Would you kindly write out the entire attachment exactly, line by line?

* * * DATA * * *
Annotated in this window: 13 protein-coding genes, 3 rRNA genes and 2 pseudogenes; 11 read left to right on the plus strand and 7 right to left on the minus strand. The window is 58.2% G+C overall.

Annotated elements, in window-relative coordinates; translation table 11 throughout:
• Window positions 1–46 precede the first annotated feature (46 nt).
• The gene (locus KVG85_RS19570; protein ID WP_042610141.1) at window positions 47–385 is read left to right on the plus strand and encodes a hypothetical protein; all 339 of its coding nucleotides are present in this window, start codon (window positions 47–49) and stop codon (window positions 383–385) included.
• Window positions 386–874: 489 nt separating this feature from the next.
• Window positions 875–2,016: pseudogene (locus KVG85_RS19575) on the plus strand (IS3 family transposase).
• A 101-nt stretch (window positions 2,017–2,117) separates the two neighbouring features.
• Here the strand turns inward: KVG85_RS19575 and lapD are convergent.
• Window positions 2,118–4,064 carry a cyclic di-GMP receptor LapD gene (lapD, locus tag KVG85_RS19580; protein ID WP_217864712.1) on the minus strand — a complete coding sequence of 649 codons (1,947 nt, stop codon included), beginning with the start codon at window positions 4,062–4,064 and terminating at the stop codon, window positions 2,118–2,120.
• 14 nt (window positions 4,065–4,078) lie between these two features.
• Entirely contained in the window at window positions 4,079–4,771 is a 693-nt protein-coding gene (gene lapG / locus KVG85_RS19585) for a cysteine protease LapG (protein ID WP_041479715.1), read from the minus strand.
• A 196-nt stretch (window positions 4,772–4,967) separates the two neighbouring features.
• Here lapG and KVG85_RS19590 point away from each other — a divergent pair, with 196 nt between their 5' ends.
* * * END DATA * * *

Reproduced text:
Annotated in this window: 13 protein-coding genes, 3 rRNA genes and 2 pseudogenes; 11 read left to right on the plus strand and 7 right to left on the minus strand. The window is 58.2% G+C overall.

Annotated elements, in window-relative coordinates; translation table 11 throughout:
• Window positions 1–46 precede the first annotated feature (46 nt).
• The gene (locus KVG85_RS19570; protein ID WP_042610141.1) at window positions 47–385 is read left to right on the plus strand and encodes a hypothetical protein; all 339 of its coding nucleotides are present in this window, start codon (window positions 47–49) and stop codon (window positions 383–385) included.
• Window positions 386–874: 489 nt separating this feature from the next.
• Window positions 875–2,016: pseudogene (locus KVG85_RS19575) on the plus strand (IS3 family transposase).
• A 101-nt stretch (window positions 2,017–2,117) separates the two neighbouring features.
• Here the strand turns inward: KVG85_RS19575 and lapD are convergent.
• Window positions 2,118–4,064 carry a cyclic di-GMP receptor LapD gene (lapD, locus tag KVG85_RS19580; protein ID WP_217864712.1) on the minus strand — a complete coding sequence of 649 codons (1,947 nt, stop codon included), beginning with the start codon at window positions 4,062–4,064 and terminating at the stop codon, window positions 2,118–2,120.
• 14 nt (window positions 4,065–4,078) lie between these two features.
• Entirely contained in the window at window positions 4,079–4,771 is a 693-nt protein-coding gene (gene lapG / locus KVG85_RS19585) for a cysteine protease LapG (protein ID WP_041479715.1), read from the minus strand.
• A 196-nt stretch (window positions 4,772–4,967) separates the two neighbouring features.
• Here lapG and KVG85_RS19590 point away from each other — a divergent pair, with 196 nt between their 5' ends.